Tom Surgey visits France’s deep South and suggests you do the same

Wine is a fantastic catalyst for exploration and adventure. There is a unique brand of excitement to be found when heading to a wine region with a packed itinerary of visits ahead. It starts with a tantalizing buzz of anticipation. Sitting on an early morning flight. Knowing a busy but joy-filled few days stretch out ahead. The wine is a key component of the trip, the central reason for being there, that’s the ‘known’ element for me. Most tantalizing and the major buzz of all such trips I have taken, is the unknown web of experiences that happen at each stop and in-between. The unexplored geography, the yet-to-be-met people, the food, the weather, the sights and sounds and scents of a new destination. Wine brings out the hedonistic passion in people, sparks instant connection that spans language barriers, inspires generosity. If you see it how I see it, wine is the celestial body around which a region’s greatest attributes orbit.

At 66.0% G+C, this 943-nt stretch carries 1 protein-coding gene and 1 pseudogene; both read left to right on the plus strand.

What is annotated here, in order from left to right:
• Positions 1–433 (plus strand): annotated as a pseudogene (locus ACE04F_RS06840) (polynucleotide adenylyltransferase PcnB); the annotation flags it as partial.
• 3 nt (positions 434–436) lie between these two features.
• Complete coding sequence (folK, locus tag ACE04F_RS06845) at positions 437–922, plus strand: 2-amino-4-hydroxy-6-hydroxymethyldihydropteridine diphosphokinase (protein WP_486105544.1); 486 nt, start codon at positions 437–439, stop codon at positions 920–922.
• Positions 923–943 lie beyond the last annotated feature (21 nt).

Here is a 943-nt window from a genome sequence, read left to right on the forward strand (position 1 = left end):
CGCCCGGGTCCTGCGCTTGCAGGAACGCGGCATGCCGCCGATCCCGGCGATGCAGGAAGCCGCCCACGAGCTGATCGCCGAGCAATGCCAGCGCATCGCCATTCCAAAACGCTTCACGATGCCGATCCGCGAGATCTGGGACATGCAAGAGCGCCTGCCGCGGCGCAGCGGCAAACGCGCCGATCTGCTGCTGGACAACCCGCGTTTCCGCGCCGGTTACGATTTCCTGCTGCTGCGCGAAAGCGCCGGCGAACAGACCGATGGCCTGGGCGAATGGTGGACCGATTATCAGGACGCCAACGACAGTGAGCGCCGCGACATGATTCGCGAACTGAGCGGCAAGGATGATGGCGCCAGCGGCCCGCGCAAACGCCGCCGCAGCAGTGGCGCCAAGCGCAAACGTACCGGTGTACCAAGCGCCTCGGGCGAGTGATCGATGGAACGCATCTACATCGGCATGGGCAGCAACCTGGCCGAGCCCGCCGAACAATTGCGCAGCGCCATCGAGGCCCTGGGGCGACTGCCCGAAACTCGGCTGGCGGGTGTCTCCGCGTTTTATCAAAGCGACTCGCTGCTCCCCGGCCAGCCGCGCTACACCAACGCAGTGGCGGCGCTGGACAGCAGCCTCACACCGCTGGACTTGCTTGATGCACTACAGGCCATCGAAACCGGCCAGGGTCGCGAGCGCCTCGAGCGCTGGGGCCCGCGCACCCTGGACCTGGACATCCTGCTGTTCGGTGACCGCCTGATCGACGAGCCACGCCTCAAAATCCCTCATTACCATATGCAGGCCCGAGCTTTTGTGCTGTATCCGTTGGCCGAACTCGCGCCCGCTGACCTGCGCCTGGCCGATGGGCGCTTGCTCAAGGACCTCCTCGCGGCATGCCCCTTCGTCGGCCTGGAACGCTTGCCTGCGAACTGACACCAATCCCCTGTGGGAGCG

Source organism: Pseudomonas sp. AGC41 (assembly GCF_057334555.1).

Never is this truer than in the Languedoc-Roussillon. The enormous swathe of southern France stretching around the Mediterranean coastline from Provence to the Pyrenees. Over 220,000 hectares of vines sit within its boundaries, well over double that of Bordeaux, for example. A region of rich vinous heritage, of vines scattered in every direction you look. Rugged old parcels of vines tucked out of reach on the region’s dramatic, rocky hillsides, others in neat rows planted in more recent decades. It is a place of tradition. Winemakers here have huge respect for their region, traditional grapes and techniques, much of which is upheld within a network of small, and not-so-small appellations, tightly defined in French law. Take the circa 1500ha AOP of Pic-Saint-Loup in the north-east of the region, above Montpellier; producers here craft extraordinarily perfumed, concentrated reds and rosé (no white allowed) from a minimum 50% Syrah blend, with minimum 90% of the wine being Syrah, Grenache or Mourvèdre. It is an evocative, stunning place to visit; vines and Herault scrubland surrounding the nearly seven-hundred-metre high trio of mountains, the most dramatic of which gives its name to the appellation.